The season’s final two majors take the LPGA Tour to Europe for consecutive weeks. The Evian Championship will move to July 25-28, reclaiming its place in the beautiful French summer. Along the shores of Lake Geneva and at the base of the Alps, the week in Evian-les-Bains, France, promises to be one of world-class glamour and competition.
The LPGA’s major season will culminate Aug. 1-4 at the newly named AIG Women’s British Open, held at Woburn Golf Club, 50 miles northwest of London. AIG recently signed a long-term deal to be the title sponsor of the Women’s British Open, which has been a major on the LPGA Tour schedule since 2001.
With major drama comes major competition. The season’s five majors build to the Rolex ANNIKA Major Award, which will be awarded at the Rolex LPGA Awards during the week of the season-ending CME Group Tour Championship. Named for 10-time major champion Annika Sorenstam, the honor is bestowed on the player who, during the current LPGA season, has the most outstanding major championship record. Ariya Jutanugarn captured the 2018 award, joining Michelle Wie (2014), Inbee Park (2015), Lydia Ko (2016) and So Yeon Ryu (2017) as award recipients.
SOLHEIM CUP RETURNS TO SCOTLAND
The PGA Centenary Course at Gleneagles will host the 16th Solheim Cup, marking the Cup’s return to Scotland for the first time since 2000. Gleneagles was the site of the 2014 Ryder Cup, which saw the European Team earn a 16½-11½ victory over the United States. The European Solheim Cup Team, captained by Scotland’s own Catriona Matthew, hopes to take inspiration from that victory as they face off against the Americans, with three-time Captain Juli Inkster at the helm, who took their own 16½-11½ victory at the 2017 Solheim Cup. The Americans will head to Gleneagles as the two-time defending champions, having mounted a furious Singles comeback in Germany in 2015 to take a one-point win.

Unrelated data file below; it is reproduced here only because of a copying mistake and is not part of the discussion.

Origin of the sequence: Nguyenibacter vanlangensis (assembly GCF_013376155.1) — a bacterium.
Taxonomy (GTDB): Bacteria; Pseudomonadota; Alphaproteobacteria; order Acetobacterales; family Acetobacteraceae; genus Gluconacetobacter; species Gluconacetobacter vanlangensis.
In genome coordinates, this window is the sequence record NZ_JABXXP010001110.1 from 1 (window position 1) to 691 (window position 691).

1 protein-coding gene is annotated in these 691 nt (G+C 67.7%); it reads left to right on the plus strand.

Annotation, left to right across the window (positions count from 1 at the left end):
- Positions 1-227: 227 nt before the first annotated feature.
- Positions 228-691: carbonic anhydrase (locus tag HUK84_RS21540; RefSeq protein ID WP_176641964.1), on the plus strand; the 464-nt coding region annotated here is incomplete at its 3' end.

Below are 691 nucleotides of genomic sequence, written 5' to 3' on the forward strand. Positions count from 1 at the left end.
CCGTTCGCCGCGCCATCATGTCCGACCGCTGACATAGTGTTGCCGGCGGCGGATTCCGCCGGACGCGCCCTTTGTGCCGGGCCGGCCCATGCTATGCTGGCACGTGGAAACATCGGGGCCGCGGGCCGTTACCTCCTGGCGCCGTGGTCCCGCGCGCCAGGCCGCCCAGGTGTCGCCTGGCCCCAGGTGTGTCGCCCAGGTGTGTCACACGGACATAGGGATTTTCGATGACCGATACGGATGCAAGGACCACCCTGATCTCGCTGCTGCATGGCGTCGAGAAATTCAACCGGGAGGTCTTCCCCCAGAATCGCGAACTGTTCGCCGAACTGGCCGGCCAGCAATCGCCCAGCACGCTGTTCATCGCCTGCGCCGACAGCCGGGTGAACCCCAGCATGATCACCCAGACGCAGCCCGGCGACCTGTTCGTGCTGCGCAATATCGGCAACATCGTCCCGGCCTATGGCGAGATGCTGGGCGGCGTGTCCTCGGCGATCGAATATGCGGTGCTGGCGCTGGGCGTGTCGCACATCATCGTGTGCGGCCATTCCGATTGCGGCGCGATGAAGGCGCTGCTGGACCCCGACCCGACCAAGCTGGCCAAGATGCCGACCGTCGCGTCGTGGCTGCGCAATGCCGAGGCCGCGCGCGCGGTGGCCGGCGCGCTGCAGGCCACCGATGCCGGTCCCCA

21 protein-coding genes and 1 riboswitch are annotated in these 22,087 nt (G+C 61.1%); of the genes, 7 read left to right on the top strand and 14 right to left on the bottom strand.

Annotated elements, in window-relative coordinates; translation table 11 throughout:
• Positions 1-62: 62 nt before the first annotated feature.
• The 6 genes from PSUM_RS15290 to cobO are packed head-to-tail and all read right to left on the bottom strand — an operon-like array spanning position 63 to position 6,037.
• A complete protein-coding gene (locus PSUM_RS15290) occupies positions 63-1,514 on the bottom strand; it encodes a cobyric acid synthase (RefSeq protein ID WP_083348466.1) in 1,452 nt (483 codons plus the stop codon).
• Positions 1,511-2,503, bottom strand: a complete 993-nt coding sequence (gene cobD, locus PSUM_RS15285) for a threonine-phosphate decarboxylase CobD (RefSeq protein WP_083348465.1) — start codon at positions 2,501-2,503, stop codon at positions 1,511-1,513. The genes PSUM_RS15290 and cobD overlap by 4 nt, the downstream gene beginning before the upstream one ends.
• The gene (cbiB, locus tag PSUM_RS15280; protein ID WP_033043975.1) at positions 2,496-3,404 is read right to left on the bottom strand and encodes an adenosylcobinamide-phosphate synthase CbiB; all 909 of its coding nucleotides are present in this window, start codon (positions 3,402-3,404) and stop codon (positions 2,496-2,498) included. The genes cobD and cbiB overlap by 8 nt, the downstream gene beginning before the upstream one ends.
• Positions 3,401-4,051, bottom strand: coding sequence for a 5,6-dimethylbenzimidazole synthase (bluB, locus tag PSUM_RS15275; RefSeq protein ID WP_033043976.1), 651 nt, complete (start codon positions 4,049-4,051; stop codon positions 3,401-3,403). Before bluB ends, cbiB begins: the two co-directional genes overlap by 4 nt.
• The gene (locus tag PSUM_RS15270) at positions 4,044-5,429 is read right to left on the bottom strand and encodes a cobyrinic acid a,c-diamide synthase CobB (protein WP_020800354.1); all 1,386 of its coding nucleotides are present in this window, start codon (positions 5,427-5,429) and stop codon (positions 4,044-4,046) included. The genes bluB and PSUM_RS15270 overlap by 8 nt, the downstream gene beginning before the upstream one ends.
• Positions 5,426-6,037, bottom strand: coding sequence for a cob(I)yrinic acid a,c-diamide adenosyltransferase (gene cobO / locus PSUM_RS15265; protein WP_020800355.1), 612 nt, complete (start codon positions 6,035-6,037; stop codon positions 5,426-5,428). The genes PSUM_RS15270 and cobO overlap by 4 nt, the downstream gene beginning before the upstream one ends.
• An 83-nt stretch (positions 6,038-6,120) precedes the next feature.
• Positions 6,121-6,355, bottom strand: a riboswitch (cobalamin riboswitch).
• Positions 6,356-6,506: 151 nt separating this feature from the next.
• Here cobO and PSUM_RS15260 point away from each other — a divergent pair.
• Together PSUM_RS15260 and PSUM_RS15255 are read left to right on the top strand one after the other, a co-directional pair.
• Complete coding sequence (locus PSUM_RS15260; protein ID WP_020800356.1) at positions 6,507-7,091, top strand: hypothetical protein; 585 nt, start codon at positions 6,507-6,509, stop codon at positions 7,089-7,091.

FROM TOMORROW’S STARS TO FAN-FAVORITE PIONEERS
While the 2019 Symetra Tour schedule is still being finalized, the LPGA Tour’s official qualifying tour will have at least 20 events for the next generation of LPGA talent. The season will kick off in North Port, Fla., with the inaugural SKYiGOLF Championship hosted by Charlotte Harbor National Golf Club at Bobcat Trail from March 7-10. Since Symetra’s inaugural sponsorship year in 2012, the Symetra Tour has grown from 16 tournaments and $1.7 million in prize money to $3 million awarded over the course of 21 tournaments in 2018.
2019 will see the North Carolina return of LPGA Q-Series presented by Blue Cross Blue Shield of North Carolina, the two-week qualifying tournament that debuted in 2018 as a replacement for Stage 3 of Q School. Forty-eight players earned their 2019 LPGA Tour cards, led by KLPGA star Jeongeun Lee6, who claimed medalist honors and earned $15,000.
North Carolina will also again host the LPGA T&CP National Championship, with the nation’s top teaching and club professionals returning to Pinehurst No. 8 on Aug. 26-28. Stephanie Eiswerth, University of North Florida women’s golf assistant coach and a Class A LPGA teaching professional, captured the 2017 title in her championship debut.
In October, the third Senior LPGA Championship presented by Old National Bank will return to the Pete Dye Course at scenic French Lick (Ind.) Resort. Some of the greatest names in the history of the game hope to join Trish Johnson (2017) and Dame Laura Davies (2018) as Senior LPGA winners.